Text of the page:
Jackie Roosevelt Robinson was born January 31, 1919. Today Major League Baseball (MLB) took the unprecedented step of declaring a full year celebration of his birth. Throughout the year activities are planned to honor him.
While it is noted, Robinson’s fame was created as the first African-American player to break to color-barrier in MLB, his life spanned a career as a great humanitarian.
In 1947 history marked Robinson’s entry in joining the Brooklyn Dodgers. Branch Rickey is noted as a trailblazer who bucked the racial codes of the time while shepherding Robinson through the rigors needed to perform at a top level. Rickey and the Dodgers earned their platitudes in history by having the courage to deal with Jim Crow. Many who understand the game and who have an appreciation of history understand the move had more to do with the economic uplift of MLB versus the benevolence of integrating the game.
Like most African-American baseball players of the time they were part of the Negro League organization. The league was extremely popular among the African-American population who showed their appreciation with solid attendance. The style of play was more entertaining than MLB. Players did all types of antics that not only entertained the fans but showcased their athletic prowess. Things like bunting, stealing a base, doing a double-windup, using the hit-and-run technique were revolutionary at the time. Thus, the games became a major attraction from the cities they operated. The parallel is while MLB featured great players showcasing great skills, it lacked to core entertainment value found in Negro League. Thus, caused a stall in MLB as attendance became stagnant.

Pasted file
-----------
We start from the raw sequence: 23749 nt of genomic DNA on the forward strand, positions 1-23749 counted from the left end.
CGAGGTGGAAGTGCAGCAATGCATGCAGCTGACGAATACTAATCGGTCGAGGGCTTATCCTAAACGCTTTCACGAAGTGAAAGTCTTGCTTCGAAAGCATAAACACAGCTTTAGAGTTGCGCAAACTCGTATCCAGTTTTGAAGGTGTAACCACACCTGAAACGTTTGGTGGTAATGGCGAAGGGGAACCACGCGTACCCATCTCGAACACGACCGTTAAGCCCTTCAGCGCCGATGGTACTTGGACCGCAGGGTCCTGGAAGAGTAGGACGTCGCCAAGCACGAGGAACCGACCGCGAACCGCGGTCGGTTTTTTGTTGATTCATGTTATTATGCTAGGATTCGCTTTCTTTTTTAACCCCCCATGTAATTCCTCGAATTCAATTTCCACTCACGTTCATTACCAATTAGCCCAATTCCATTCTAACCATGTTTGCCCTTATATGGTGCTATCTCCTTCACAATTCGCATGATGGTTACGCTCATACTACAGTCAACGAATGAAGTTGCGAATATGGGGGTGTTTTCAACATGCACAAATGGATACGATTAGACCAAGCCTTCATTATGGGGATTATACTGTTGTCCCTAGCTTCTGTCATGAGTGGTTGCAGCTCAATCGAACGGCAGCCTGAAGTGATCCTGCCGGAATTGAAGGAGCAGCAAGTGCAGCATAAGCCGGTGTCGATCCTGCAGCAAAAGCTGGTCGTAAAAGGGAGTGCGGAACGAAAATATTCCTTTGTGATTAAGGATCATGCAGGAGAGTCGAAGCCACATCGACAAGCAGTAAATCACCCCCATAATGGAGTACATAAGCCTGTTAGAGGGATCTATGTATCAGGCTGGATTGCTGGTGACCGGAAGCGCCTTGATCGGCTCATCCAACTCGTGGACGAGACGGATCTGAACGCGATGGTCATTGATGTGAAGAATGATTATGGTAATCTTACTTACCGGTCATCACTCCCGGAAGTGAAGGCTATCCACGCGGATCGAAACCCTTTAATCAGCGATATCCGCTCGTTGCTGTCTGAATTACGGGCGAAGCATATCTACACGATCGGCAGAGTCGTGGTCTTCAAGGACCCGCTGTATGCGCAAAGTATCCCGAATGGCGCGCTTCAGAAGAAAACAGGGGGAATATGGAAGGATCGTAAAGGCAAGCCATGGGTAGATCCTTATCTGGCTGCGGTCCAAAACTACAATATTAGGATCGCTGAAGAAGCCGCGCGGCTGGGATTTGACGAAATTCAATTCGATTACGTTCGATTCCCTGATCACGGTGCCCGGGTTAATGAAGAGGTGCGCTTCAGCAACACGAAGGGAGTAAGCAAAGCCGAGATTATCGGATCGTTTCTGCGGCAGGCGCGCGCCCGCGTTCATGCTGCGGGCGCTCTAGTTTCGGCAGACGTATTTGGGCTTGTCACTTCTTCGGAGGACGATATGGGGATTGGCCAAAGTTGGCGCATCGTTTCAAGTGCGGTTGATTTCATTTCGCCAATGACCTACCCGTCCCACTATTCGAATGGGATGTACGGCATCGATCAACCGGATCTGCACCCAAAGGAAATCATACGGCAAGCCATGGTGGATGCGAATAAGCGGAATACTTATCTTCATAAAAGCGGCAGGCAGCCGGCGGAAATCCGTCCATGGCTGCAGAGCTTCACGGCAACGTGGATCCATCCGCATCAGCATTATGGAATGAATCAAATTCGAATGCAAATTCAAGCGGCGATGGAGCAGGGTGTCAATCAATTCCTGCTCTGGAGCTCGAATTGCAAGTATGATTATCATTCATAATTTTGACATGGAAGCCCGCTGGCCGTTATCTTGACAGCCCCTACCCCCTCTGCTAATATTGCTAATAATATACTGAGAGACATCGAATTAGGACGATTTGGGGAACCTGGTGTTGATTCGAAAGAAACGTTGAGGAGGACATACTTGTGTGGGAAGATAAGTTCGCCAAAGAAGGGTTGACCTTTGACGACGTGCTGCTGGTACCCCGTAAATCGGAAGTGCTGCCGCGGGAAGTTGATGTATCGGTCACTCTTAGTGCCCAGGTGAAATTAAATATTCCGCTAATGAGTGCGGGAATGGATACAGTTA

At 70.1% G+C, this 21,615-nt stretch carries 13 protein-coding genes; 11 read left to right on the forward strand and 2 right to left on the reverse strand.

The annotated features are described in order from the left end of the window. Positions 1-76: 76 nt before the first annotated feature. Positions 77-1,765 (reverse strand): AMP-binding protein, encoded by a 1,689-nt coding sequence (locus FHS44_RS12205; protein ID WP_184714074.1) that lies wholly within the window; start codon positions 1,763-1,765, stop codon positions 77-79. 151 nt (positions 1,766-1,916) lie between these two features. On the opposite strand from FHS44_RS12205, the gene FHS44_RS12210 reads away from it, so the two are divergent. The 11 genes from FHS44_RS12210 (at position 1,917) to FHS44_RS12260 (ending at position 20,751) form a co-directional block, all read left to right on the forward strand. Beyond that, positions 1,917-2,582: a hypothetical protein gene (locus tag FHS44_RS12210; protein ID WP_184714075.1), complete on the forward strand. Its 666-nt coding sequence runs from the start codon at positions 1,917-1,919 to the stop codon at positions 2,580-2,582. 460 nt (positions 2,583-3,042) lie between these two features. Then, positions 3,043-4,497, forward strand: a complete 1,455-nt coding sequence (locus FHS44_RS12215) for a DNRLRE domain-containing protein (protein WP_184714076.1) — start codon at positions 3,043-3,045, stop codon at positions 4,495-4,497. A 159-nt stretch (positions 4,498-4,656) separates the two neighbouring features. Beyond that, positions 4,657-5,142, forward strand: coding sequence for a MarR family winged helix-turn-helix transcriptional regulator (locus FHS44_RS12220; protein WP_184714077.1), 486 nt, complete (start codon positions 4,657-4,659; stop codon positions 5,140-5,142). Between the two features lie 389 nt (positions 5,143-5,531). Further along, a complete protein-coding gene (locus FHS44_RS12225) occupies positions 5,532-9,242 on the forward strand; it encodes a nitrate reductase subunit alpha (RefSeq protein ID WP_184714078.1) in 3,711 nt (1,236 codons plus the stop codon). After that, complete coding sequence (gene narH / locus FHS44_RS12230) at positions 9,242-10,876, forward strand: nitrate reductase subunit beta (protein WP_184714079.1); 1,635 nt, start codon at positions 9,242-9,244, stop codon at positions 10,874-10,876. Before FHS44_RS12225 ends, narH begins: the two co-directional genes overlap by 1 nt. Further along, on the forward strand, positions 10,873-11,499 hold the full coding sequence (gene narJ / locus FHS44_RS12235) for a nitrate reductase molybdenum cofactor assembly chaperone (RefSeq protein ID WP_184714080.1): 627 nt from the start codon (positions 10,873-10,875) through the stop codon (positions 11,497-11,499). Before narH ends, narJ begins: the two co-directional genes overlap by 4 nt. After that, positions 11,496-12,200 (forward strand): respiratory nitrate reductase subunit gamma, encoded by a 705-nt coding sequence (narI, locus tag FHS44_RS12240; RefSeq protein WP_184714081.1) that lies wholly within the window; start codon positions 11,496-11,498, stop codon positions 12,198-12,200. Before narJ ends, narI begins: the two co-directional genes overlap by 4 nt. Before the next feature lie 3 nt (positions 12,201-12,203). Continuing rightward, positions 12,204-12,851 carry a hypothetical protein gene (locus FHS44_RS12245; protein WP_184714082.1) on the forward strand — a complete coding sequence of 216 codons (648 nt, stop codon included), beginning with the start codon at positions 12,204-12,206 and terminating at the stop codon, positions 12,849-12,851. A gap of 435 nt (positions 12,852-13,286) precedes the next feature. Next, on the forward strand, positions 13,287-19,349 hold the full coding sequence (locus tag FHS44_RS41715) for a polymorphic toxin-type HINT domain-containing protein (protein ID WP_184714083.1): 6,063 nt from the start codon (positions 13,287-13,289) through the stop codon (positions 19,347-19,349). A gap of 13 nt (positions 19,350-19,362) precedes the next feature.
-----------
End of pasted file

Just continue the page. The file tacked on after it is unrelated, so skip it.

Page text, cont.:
Rickey and others were known for their marketing acumen realized integrating the league with the “right players” could boast their economic dilemma. So, while it is true Rickey gave Robinson the shot, the move created consternation with other Negro League players who were thirsty to showcase their talents on a larger state. The move was not about who was the best player in the league but who could make the successful transition to MLB and endure all of the hostility and vitriol needed to help defeat segregation and open the door for other players to follow.
At 52, Jackie Robinson died a relatively young man but his beautiful wife, Rachel has helped to keep his legacy alive and the year long celebration is just one example of how sports transcends society.
Click HERE for a full list of activities.